I had a Honda 50 on my Dauntless 15, now sold. Great engine, and it requires regular tune-ups, probably more so than newer technology engines. It has 3 conventional carburetors, one for each cylinder. The carburetors need to be timed together for them to run efficiently. The dealer I bought it from apparently wasn't aware of the timing requirement. It sputtered and sometimes died at idle. A different mechanic said, "Ah! Carburetors haven't been touched" when he saw that factory paint marks on carburetor adjustment screws weren't changed. He made it run like a top.
posted 06-05-2001 10:00 AM ET (US)
Only Honda dealer in my area sucks,period. The 4 stroke Yamaha have 3 year warranties,and there are at least 4 service locations nearby. You might consider the number of carbs, if you go that way. Seems like less is best. Good luck.
posted 06-05-2001 04:02 PM ET (US)
Just re-powered my 15' supersport with a Mercury 60, 2 stroke, with the same logic as yourself fuel saving costs take a long time to make the purchase worhwhile for a Mercury 60HP 4 stroke.
Out of interest Mercury have just reduced their 60 & 75 HP 2 strokes by £800 in the UK, new 60 fitted £2,800.
posted 06-07-2001 02:10 PM ET (US)
One note from my perspective. My father just repowered his houseboat with a 50 Yamaha 4 stroke, and received a 6 year warranty. Standard factory 3 year, plus an additional 3 year extension (Yamaha Extended Service)for ordering at the local boat show. Makes that $10 admission to the boat show worth every cent!
posted 06-09-2001 05:23 PM ET (US)
i definetly think the honda is better. i own a 40 honda which is basiclly the same as the fifty and it outperforms anything on the water.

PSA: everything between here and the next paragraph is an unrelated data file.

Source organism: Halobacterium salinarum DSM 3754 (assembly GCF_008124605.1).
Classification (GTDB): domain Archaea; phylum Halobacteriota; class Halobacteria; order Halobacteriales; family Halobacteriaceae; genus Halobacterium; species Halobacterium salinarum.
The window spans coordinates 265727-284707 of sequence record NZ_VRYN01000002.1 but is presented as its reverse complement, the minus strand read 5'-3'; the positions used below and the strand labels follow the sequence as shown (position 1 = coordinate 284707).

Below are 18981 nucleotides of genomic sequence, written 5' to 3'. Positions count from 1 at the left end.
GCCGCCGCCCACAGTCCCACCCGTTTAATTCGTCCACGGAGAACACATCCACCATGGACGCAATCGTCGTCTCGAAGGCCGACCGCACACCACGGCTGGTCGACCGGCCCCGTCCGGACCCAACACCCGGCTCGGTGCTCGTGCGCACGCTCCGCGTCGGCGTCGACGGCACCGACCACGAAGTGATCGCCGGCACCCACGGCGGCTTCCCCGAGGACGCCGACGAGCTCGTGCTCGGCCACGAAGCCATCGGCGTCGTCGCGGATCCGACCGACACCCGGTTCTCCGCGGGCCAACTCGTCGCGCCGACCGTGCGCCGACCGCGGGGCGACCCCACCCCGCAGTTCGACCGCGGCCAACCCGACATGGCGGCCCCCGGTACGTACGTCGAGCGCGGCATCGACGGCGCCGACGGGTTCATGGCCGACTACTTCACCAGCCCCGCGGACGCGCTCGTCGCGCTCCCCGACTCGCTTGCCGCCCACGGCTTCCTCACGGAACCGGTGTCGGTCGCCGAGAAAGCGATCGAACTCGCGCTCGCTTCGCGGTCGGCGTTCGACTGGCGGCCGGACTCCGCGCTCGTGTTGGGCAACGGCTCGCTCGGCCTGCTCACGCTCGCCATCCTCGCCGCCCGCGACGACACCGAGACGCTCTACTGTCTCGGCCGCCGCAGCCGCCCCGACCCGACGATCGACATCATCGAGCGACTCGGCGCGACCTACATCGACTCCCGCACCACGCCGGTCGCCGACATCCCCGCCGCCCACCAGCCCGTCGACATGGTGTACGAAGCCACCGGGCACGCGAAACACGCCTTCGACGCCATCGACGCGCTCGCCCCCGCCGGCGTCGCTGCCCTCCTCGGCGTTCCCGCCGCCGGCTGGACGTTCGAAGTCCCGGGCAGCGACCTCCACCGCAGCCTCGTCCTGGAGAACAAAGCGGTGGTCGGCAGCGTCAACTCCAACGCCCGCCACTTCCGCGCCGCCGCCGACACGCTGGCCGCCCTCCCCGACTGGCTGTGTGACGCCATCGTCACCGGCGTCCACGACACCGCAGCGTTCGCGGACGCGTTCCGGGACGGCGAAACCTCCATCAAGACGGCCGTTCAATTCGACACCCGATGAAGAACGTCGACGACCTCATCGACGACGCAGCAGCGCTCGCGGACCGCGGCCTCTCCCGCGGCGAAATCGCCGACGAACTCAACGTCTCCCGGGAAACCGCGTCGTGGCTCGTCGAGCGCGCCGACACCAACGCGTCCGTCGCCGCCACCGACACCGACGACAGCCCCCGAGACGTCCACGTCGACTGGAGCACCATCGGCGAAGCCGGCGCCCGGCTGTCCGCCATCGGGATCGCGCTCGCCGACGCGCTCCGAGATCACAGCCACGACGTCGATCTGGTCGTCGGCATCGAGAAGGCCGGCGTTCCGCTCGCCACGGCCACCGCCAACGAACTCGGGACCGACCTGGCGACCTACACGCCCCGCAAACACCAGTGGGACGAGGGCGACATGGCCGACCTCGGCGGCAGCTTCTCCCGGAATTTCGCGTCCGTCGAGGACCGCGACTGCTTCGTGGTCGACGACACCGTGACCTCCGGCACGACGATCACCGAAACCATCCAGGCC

posted 06-15-2001 04:05 PM ET (US)
If you can get a 50 4stroke for $3500 buy it. I just priced a 2000 60hp Suzuki 4 at a great price of $4400(list 6200). A 50hp Tohatsu on sale for $2800. I personally had a 70 Johnson on mine and it ran like a scalded dog(46+ on the GPS). I bet you should do around 40 with the 50.
posted 06-20-2001 08:21 AM ET (US)
I just noticed that the 40-HP Mariner (Merc) 2-stroke is a 4-cylinder. I bet that is a smooth running engine. The small 4-cylinder Merc block has been around for a long time and seems to be a very well designed engine. It may take a while for you to wear it out.
posted 06-20-2001 11:30 AM ET (US)
Mercury produced 2 40 HP 2-stroke motors at the time that I had mine. One was twin, the other was the Magnum like mine. The Magnum was the 4 cylinder motor, and yes it was very smooth. Plus Mercury made them for long time so parts should be fairly easy to get for a number of years.
posted 06-20-2001 01:09 PM ET (US)
Yes its a 4 cylinder. Seems smooth enough.
My Mariner is also called a Magnum.
Whaletosh, have you done any calculations for your fuel usage/hour, or most efficient cruising RPM?
Are these engines comparable on fuel to similar displacement 2 strokes?
posted 06-20-2001 03:59 PM ET (US)
I never did the calculations, all I can say is that 12 gallons of gas lasted me a couple of weekends at least.
But I can tell you that I use a lot less gas on my Duantless 14 witha 60 HP 4-stroke. On the first day of use, whilst breaking in the motor, I went through probably 8 gallons of gas. My 40 HP Magnum would have needed 12 gallons for the same day.
Still if you motor is running well you would need to run it an awfull lot just to recoup the cost of the repower.
The only two negatives can see to holding onto a perfectly good 2-stroke motor is resale value and regulations. As more people switch over to accepting and demanding 4-strokes you will have a harder time selling you motor. Plus there are going to be more bans on conventional 2-strokes which may force you to repower anyway and will make your current motor lower in value if not worthless.